Home
http://www.virbac.fr/ http://www.boehringer-ingelheim.com/ http://www.novartis.com/ http://www.animalhealth.bayerhealthcare.com/
vetcontact
Vetrinär
Tiermedizin
  WELCOME  
vetcontact
Vetrinär
Tiermedizin
  Privacy Policy  
  Home  
  Login / Newsletter  
vetcontact
Vetrinär
Tiermedizin
  CONTACTS  
vetcontact
Vetrinär
Tiermedizin
  Classifieds  
  New Products  
  VetCompanies  
  VetSchools  
vetcontact
Vetrinär
Tiermedizin
  PROFESSION  
vetcontact
Vetrinär
Tiermedizin
  Edutainment  
  VetAgenda  
  Presentations  
  Posters  
  ESAVS  
  Specialisation  
vetcontact
Vetrinär
Tiermedizin
  INSIGHT  
vetcontact
Vetrinär
Tiermedizin
  Congress News  
  Picture Galleries  
vetcontact
Vetrinär
Tiermedizin
  PRODUCTS  
vetcontact
Vetrinär
Tiermedizin
  Bayer  
  Boehringer Ing.  
  Novartis  
  Virbac

 
  Simply book for less...  
    

Bovine    Equine    Small Animal Practice    Swine Practice    Articles    Vetjournal    
deutsch english español polski francais
Home / WELCOME / Archiv / Small Animal Practice /     
 
Total parenteral nutrition in cats - a retrospective evaluation
Total parenteral nutrition (TPN) is sometimes indicated in cats. Less is published concerning the frequency of complications and the risk factors for complications. This retrospective study including 40 patients gives important new informations.

This retrospective study includes the medical records of all cats receiving TPN at Tufts University between 1991 and 2003 were reviewed using a standardized data sheet.

Forty cats that received TPN were included in the analysis.

Complications were classified as metabolic (e.g., hyperglycemia, hypokalemia), mechanical (e.g., catheter dislodgement, cellulitis), or septic (e.g., clinical suspicion of sepsis, in combination with a positive catheter culture).

The most common underlying diseases were hepatic disease (n=16), gastrointestinal disorders (n=10), and pancreatitis (n=8).

Median duration of TPN administration was 3.7 days (range, 0.3–9.5 days).

Of the 40 cats receiving TPN, 26 experienced at least one complication with a total of 45 complications overall.

These included metabolic (n=33) and mechanical (n=12).

No cases of sepsis were documented.

The most common metabolic complication was hyperglycemia (n=9).

Most complications were mild and did not require discontinuation of TPN or adjustment of formula.

Cats provided with energy above the resting energy requirement (RER) were more likely to develop hyperglycemia than those using RER as the initial calorie goal (P=0.02).

Neither the presence nor number of complications impacted the duration of hospitalization or outcome.

Conclusions: A more conservative estimate of energy requirements was associated with a lower risk of hyperglycemia. Future studies are warranted to determine the optimal formula and efficacy of TPN in cats.


Source: Crabb, Sara E., Freeman, Lisa M., Chan, Daniel L. & Labato, Mary A. (2006): Retrospective evaluation of total parenteral nutrition in cats: 40 cases (1991–2003). In: Journal of Veterinary Emergency and Critical Care 16 (s1), S21-S26.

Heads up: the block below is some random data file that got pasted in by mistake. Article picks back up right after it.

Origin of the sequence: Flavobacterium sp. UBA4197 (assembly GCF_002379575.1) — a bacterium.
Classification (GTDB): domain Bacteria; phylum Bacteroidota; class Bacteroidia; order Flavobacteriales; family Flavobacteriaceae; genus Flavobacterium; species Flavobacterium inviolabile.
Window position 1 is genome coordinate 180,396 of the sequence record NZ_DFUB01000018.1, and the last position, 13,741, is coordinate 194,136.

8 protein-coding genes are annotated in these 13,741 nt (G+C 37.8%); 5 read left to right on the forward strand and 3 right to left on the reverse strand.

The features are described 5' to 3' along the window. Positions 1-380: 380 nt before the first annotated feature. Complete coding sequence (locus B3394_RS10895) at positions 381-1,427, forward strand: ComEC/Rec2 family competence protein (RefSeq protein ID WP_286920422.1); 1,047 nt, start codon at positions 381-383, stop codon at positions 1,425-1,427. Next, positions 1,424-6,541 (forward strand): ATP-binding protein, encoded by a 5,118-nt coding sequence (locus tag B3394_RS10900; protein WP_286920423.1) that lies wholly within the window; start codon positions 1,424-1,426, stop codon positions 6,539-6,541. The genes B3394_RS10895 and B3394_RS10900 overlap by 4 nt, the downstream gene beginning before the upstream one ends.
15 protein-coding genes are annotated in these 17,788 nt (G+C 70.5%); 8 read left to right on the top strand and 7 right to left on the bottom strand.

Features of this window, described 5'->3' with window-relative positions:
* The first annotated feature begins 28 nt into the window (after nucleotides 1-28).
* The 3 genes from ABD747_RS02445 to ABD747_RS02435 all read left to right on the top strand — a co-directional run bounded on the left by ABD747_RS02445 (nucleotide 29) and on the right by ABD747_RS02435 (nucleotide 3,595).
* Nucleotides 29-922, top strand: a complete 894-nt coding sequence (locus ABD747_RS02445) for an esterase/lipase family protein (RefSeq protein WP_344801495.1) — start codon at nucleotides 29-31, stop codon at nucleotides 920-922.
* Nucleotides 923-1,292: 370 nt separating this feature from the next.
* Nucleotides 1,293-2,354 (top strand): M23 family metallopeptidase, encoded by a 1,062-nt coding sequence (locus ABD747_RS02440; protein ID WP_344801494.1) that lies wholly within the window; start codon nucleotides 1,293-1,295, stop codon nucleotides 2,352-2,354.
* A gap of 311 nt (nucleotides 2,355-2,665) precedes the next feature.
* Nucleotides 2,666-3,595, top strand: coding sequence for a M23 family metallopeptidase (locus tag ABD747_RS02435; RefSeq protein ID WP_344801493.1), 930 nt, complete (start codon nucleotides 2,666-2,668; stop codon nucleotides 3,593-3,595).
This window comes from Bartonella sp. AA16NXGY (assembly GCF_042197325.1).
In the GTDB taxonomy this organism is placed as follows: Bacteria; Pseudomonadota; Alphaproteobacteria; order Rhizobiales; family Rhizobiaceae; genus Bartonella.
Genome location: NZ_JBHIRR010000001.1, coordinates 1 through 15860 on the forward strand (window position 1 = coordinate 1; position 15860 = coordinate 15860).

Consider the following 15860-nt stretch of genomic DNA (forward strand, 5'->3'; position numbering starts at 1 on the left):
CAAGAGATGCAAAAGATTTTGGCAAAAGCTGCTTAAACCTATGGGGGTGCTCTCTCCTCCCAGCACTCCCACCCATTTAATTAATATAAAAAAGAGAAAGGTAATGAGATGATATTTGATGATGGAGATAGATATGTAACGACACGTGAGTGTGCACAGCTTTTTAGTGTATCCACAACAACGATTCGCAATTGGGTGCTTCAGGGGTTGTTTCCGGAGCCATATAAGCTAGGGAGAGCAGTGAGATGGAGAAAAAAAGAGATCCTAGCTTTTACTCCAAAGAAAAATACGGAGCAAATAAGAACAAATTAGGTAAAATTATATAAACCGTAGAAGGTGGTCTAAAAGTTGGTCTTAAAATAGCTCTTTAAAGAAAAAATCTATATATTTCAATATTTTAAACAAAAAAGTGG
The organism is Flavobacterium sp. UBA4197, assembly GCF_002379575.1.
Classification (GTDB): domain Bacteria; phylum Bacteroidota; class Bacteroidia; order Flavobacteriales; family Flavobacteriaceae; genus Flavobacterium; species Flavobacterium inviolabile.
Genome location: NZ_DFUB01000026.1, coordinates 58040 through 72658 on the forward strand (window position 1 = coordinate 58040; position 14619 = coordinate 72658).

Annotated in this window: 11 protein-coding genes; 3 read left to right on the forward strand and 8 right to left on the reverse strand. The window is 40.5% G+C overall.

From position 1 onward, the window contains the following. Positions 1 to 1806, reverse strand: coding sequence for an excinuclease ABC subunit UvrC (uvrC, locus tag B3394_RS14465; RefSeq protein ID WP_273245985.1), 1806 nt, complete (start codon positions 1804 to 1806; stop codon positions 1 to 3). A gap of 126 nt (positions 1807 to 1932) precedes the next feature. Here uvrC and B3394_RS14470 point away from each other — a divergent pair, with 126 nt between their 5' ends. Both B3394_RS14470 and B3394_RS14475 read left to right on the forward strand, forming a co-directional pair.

Tell a friend   |   Print version   |   Send this article

SMALL ANIMAL PRACTICE

Variability of SDMA in apparently healthy dogsmembers
Symmetric dimethylarginine (SDMA) is a screening tool for early kidney dysfunction and monitoring treatment in cases of chronic kidney disease (CKD). There are no current studies describing the suitability of this test for use with published population‐based reference intervals. The objectives of this study were to determine the components of biological variability, the index of individuality (IOI), the critical difference between sequential measurements (CD) and the number of measurements required to assess the homeostatic set point (HSP), for both SDMA and serum creatinine (sCr), in apparently healthy dogs.

  • Bioavailability of suppository acetaminophen in dogsmembers
  • Computed tomographic lymphography for lymph node staging in dogs with malignant tumors members
  • Characterization of ocular melanosis-affected canine melanocytesmembers
  • Nasopharyngeal sialoceles in brachycephalic dogsmembers
  • Enterococcus faecium SF68 on serum cobalamin and folate concentrationsmembers
  • Gastrointestinal eosinophilic sclerosing fibroplasia limited to the mesentery in a catmembers
  • Ion acid-base disturbances and associated mortality in dogsmembers
  • First description of ultrasonic bone curette in canine otic surgerymembers
  • Staining hair samples with a modified Wright-Giemsa stain to diagnose feline dermatophytosismembers
  • Oral extended release hydrocodone as analgesia after TPLOmembers
  • 25OH vitamin D3 serum concentration in dogs with acute polyradiculoneuritismembers
  • Type 1 immune mediated polyarthritis in dogs and temporal relationship to vaccination members


  • [ Home ] [ About ] [ Contact / Request ][ Disclaimer ]

    Copyright © 2001-2016 VetContact GmbH
    All rights reserved